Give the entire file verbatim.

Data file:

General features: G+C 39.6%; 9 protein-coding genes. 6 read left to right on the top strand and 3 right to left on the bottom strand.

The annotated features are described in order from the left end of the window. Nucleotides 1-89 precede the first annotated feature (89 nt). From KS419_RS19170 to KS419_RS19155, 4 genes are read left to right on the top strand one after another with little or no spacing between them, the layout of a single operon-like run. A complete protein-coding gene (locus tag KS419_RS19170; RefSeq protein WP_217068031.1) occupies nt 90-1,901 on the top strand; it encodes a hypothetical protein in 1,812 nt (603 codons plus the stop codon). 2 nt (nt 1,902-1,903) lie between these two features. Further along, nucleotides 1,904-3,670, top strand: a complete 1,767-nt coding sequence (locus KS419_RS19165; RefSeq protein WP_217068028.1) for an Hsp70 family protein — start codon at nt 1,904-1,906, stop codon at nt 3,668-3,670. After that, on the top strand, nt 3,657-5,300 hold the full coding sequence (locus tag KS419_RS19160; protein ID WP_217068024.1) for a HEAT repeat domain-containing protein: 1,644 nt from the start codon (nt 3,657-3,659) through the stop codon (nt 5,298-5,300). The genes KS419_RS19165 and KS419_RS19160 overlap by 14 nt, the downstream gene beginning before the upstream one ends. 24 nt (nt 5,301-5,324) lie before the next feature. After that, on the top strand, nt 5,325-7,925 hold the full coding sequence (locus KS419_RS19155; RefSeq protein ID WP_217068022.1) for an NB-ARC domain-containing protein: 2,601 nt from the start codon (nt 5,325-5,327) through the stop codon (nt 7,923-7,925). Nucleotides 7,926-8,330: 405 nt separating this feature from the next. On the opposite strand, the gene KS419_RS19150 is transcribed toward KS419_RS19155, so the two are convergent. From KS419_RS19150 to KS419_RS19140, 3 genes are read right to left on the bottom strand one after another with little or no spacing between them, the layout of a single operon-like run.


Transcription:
General features: G+C 39.6%; 9 protein-coding genes. 6 read left to right on the top strand and 3 right to left on the bottom strand.

The annotated features are described in order from the left end of the window. Nucleotides 1-89 precede the first annotated feature (89 nt). From KS419_RS19170 to KS419_RS19155, 4 genes are read left to right on the top strand one after another with little or no spacing between them, the layout of a single operon-like run. A complete protein-coding gene (locus tag KS419_RS19170; RefSeq protein WP_217068031.1) occupies nt 90-1,901 on the top strand; it encodes a hypothetical protein in 1,812 nt (603 codons plus the stop codon). 2 nt (nt 1,902-1,903) lie between these two features. Further along, nucleotides 1,904-3,670, top strand: a complete 1,767-nt coding sequence (locus KS419_RS19165; RefSeq protein WP_217068028.1) for an Hsp70 family protein — start codon at nt 1,904-1,906, stop codon at nt 3,668-3,670. After that, on the top strand, nt 3,657-5,300 hold the full coding sequence (locus tag KS419_RS19160; protein ID WP_217068024.1) for a HEAT repeat domain-containing protein: 1,644 nt from the start codon (nt 3,657-3,659) through the stop codon (nt 5,298-5,300). The genes KS419_RS19165 and KS419_RS19160 overlap by 14 nt, the downstream gene beginning before the upstream one ends. 24 nt (nt 5,301-5,324) lie before the next feature. After that, on the top strand, nt 5,325-7,925 hold the full coding sequence (locus KS419_RS19155; RefSeq protein ID WP_217068022.1) for an NB-ARC domain-containing protein: 2,601 nt from the start codon (nt 5,325-5,327) through the stop codon (nt 7,923-7,925). Nucleotides 7,926-8,330: 405 nt separating this feature from the next. On the opposite strand, the gene KS419_RS19150 is transcribed toward KS419_RS19155, so the two are convergent. From KS419_RS19150 to KS419_RS19140, 3 genes are read right to left on the bottom strand one after another with little or no spacing between them, the layout of a single operon-like run.